Monday, July 11, 2011

US Supreme Court on Presumptions and Due Process- some landmark cases

By Yasser Latif Hamdani
Principle: It is clearly within the domain of the legislative branch of government to establish presumptions and rules respecting burden of proof in litigation.
1.       Hawkins v. Bleakly, 243 U.S. 210 (1917)  US SUPREME COURT on pages 1-2 of the attached copy of the Judgment
The provisions in § 3 of the Iowa Workmen's Compensation Law, Laws of Iowa, 35 G.A. c. 147; Iowa Code Supp., 1913, § 2477m, requiring employees who reject the act to state by affidavit who, if anyone, requested or suggested that course, and providing that, where an employer or his agent has made such request or suggestion, the employee shall be conclusively presumed to have been unduly influenced and his rejection of the act shall be void. Held permissible regulation in aid of the general scheme of the act.
A workmen's compensation act which, prescribing the measure of compensation and the circumstances under which it is to be made, establishes a method of applying the measure to the facts of each case by due hearings before an administrative tribunal, whose action upon all fundamental and jurisdictional questions is subject to judicial review, is not open to objection upon the ground that it clothes the administrative body with an arbitrary and unbridled discretion in violation of due process of law.
Trial by jury is not one of the rights secured by the Fourteenth Amendment.

2.       James-Dickinson Farm Mortgage Co. v. Harry, 273 U.S. 119 (1927) on page 1 of the copy of the judgment

A statute making actionable as a fraud a false promise of future action by which the other party is induced to enter into a contract is within state power, and not a violation of due process. P. 273 U. S. 123.  A state constitutionally may make proof of one fact presumptive evidence of another rationally connected with it, and may shift the burden of proof. P. 273 U. S. 124.  A state statute defining liability and regulating procedure in cases of fraud in transactions involving purchase of real estate or of stock in a corporation or joint stock company does not violate the equal protection clause of the Fourteenth Amendment in not embracing other frauds. P. 273 U. S. 125.

3.       Vance v. Terrazas, 444 U.S. 252 (1980) on page 2 of the copy of the judgment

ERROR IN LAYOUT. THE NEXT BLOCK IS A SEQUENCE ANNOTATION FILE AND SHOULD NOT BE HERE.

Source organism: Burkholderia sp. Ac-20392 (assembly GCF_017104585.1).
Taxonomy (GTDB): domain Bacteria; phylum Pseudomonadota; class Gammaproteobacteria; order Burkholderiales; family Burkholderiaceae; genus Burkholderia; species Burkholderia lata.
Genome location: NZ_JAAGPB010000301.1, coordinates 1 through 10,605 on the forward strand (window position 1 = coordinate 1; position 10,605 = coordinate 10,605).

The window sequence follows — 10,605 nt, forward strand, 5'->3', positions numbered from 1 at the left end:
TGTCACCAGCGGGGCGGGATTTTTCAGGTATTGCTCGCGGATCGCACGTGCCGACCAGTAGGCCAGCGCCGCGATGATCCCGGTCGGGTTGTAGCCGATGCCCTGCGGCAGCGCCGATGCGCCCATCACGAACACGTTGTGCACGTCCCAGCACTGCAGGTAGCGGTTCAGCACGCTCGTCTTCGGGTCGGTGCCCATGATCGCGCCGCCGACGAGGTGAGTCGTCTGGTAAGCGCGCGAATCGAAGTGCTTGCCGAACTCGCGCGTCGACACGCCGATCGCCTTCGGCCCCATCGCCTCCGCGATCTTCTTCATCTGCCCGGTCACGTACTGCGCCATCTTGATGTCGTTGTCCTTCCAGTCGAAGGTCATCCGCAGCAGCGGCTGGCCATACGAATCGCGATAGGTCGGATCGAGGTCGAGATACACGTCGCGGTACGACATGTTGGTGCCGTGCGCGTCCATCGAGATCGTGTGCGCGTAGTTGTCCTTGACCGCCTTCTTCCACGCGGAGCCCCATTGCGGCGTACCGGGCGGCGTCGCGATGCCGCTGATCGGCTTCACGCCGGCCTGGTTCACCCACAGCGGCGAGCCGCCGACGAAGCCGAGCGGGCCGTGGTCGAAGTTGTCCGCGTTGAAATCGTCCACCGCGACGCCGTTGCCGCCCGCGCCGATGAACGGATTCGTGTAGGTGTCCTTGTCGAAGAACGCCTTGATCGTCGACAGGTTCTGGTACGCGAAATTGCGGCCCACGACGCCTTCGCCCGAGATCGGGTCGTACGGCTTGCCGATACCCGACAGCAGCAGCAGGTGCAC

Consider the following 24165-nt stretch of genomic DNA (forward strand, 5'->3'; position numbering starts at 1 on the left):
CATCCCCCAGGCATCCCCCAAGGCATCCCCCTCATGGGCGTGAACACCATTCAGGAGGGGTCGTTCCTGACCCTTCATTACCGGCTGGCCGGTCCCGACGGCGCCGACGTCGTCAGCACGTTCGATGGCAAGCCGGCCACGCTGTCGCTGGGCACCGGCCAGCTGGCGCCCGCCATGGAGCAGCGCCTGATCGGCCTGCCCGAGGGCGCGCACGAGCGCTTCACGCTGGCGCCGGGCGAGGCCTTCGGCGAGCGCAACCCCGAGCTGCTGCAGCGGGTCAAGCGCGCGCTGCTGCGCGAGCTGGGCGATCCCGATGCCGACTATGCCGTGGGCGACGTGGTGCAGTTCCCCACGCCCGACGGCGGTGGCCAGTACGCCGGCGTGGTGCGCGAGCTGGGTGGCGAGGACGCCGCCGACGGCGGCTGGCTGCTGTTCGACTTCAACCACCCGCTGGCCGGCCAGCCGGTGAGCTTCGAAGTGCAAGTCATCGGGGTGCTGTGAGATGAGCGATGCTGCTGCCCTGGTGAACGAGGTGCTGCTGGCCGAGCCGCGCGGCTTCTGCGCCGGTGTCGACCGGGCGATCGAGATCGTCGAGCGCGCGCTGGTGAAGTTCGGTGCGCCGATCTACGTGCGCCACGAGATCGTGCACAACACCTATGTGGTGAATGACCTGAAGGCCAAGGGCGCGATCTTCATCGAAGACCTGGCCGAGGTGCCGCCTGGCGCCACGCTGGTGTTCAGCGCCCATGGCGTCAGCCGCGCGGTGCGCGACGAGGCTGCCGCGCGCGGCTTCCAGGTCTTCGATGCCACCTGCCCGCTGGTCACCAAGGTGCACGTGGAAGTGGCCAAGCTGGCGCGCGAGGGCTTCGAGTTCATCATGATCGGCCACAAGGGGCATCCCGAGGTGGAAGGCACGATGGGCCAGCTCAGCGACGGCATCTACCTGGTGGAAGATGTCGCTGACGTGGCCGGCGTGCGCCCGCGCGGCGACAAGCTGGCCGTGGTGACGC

Nor is the presumption of voluntariness provided in § 349(c) constitutionally infirm. While the statute provides that any of the statutory expatriating acts, if proved, is presumed to have been committed voluntarily, it does not also direct a presumption that the act has been performed with the intent to relinquish United States citizenship, which matter remains the burden of the party claiming expatriation to prove by a preponderance of the evidence. Section 349(c) and its legislative history make clear that Congress preferred the ordinary rule that voluntariness of an act is presumed and that duress is an affirmative defense to be proved by the party asserting it, and to invalidate the rule here would give the Citizenship Clause far more scope in this context than the relevant circumstances that brought the Fourteenth Amendment into being would suggest appropriate. Pp. 444 U. S. 267-270.

4.       Usery v. Turner Elkhorn Mining Co., 428 U.S. 1 (1976) on page 2 of the copy of judgment

A number of operators brought this suit claiming that the Act is unconstitutional under the Due Process Clause of the Fifth Amendment insofar as it requires benefit payments with respect to miners who left mine employment before the Act's effective date; that the statutory definitions, presumptions, and limitations on rebuttal evidence unconstitutionally impair the operator's ability to defend against benefit claims; and that certain regulations promulgated by the Secretary of Labor regarding the apportionment of liability for benefits among operators are inconsistent with the Act, and unconstitutional. The District Court upheld each challenged provision as constitutional, with two exceptions: (1) It held § 411(c)(3) unconstitutional as an unreasonable and arbitrary legislative finding of total disability "in terms other than those provided by the Act as standards for total disability." (2) Reading the evidence limitation on rebuttal in § 411(c)(4) to apply to an operator's defense in a § 415 transition period case, the court held the limitation arbitrary and unreasonable in not permitting a rebuttal showing that the case of pneumoconiosis afflicting the miner was not disabling. And, taking the provision to mean that an operator may defend against liability only on the ground that pneumoconiosis did not arise out of employment in any coal mine (rather than in a coal mine for which the operator was responsible), the District Court found the provision an arbitrary and unreasonable limitation on rebuttal evidence relevant and proper under § 422(c). The court enjoined the Secretary of Labor from seeking to apply the two provisions thus found unconstitutional.

5.       Mathews v. Eldridge, 424 U.S. 319 (1976) on page 3 of the copy of the judgment

Requiring an evidentiary hearing upon demand in all cases prior to the termination of disability benefits would entail fiscal and administrative burdens out of proportion to any countervailing benefits. The judicial model of an evidentiary hearing is neither a required, nor even the most effective, method of decisionmaking in all circumstances, and here, where the prescribed procedures not only provide the claimant with an effective process for asserting his claim prior to any administrative action, but also assure a right to an evidentiary hearing, as well as subsequent judicial review before the denial of his claim becomes final, there is no deprivation of procedural due process. Pp. 424 U. S. 347-349.

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